The Bible is about Jesus.
In Genesis, we see Abraham taking his son, Isaac, to the top of a mountain to offer him as a sacrifice. Jesus took a trip to the top of a mountain to offer himself as a sacrifice for us. Joseph endured the betrayal of those who were closest to him, but later became the very one who saved his family during a famine. Jesus was betrayed by Judas, but even in the betrayal, God used Jesus’s death to save all of mankind. Several chapters of the Old Testament (Psalm 23, Isaiah 53, etc.) explicitly help us to be reminded of this truth.
As we get to Nehemiah 5, the wealthy nobles had taken advantage of the common people. With the blessings they received from God, they enslaved their own people. The money that God had given to them so that they might heal and help, they used instead to extort and abuse. Rather than becoming agents of hope, they had become destructive villains in their pursuit of more wealth. Given much, they desired more. They falsely viewed themselves as amassers of wealth instead of conduits for a Providential God to work through. They saw themselves as the end of the road when it came to the blessings of God. They were very good at receiving, and absolutely worthless at giving.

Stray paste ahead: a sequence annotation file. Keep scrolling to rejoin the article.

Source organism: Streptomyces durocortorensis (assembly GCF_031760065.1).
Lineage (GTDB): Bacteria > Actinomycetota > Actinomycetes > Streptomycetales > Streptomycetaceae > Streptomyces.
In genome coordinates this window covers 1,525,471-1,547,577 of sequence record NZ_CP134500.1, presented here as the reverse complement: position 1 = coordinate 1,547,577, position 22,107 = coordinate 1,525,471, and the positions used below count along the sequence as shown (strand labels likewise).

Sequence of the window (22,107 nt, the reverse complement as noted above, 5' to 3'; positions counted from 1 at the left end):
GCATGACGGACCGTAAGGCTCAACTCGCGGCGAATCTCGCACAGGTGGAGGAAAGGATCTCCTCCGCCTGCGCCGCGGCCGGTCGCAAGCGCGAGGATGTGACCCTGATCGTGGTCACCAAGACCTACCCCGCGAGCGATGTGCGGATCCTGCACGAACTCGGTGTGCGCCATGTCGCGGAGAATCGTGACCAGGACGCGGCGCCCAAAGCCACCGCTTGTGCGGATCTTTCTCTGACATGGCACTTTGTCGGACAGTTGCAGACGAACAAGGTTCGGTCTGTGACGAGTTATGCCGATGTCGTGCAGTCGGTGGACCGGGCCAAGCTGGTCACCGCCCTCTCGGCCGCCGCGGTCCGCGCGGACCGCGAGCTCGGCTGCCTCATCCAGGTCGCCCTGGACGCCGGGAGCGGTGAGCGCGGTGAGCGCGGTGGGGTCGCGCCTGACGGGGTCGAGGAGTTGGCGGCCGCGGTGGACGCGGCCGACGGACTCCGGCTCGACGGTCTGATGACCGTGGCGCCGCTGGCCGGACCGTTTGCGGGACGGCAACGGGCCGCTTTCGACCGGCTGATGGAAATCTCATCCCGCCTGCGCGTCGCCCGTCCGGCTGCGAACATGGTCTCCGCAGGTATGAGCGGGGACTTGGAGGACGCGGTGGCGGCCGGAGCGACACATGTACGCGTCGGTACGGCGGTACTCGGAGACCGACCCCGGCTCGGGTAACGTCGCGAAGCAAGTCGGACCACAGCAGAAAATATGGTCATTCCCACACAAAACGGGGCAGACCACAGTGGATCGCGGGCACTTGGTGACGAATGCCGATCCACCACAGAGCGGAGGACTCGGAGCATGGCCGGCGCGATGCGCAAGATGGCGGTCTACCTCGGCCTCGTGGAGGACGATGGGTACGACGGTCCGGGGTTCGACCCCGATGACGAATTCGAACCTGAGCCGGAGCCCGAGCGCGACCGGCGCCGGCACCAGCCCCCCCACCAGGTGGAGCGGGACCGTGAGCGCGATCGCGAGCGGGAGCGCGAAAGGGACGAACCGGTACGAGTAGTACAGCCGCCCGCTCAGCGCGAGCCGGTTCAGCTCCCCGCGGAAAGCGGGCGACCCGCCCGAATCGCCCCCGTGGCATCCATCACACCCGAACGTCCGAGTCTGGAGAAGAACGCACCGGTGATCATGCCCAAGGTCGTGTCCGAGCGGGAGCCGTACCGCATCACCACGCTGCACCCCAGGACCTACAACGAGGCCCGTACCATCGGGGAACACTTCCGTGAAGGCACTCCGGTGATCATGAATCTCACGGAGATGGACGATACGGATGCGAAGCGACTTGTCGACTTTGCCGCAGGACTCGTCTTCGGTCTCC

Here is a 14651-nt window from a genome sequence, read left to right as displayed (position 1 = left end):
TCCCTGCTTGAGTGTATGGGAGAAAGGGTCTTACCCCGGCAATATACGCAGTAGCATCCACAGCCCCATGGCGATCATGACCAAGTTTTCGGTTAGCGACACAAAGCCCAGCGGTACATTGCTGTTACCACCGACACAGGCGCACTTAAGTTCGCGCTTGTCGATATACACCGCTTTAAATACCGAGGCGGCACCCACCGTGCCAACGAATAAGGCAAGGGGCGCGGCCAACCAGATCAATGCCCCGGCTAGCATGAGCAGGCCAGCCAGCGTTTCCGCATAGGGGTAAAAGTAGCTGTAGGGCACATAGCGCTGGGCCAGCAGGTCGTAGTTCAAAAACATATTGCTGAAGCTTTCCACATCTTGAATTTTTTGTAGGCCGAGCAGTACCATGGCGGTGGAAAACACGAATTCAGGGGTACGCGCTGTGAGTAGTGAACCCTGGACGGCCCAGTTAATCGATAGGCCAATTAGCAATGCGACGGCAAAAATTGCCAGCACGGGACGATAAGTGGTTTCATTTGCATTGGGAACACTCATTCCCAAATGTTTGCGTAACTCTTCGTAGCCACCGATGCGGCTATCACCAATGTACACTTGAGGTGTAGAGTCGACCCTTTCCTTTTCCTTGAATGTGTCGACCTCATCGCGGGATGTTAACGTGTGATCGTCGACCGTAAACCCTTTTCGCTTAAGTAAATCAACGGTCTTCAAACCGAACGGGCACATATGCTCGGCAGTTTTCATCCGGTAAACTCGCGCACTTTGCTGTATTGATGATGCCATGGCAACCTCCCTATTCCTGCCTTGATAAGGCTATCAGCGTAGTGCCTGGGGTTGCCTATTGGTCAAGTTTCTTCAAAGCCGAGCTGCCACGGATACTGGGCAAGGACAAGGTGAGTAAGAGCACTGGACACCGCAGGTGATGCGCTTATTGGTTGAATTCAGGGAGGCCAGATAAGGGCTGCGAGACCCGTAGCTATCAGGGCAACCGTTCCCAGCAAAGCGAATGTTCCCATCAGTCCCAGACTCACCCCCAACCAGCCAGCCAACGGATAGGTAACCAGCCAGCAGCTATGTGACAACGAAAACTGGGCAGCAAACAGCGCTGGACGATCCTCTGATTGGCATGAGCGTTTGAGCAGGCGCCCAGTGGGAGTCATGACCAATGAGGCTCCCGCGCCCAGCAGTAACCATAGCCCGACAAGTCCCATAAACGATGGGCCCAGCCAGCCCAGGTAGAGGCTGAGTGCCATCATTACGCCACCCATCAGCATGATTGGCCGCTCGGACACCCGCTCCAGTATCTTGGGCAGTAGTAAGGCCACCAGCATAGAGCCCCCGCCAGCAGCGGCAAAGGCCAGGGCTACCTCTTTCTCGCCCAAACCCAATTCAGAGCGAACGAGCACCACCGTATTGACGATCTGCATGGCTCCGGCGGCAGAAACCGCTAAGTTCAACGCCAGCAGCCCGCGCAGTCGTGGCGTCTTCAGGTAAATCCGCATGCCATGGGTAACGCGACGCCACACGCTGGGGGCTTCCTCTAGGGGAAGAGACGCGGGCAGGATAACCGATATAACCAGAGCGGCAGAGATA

And as we read, we must not lose sight of Jesus. You see, a passage like this shows us that by nature, and by tendency men are depraved and selfish. It shows that the natural inclination of the heart is to be greedy not merciful, to be proud not humble, to be unfairly evil not just.
A passage like this points at the destruction of sin. It shows the depravity of man, but through that depravity, it reveals the certain need of a Savior.
Nehemiah came to the rescue of these people. But that rescue would be only temporary, for within a few decades the Romans would march in and oppress them again.
However, one day Jesus came as the ultimate Savior. What Nehemiah could only do for a few years, Jesus has done for all of time.
Food For Thought: How was Nehemiah like Jesus in this text?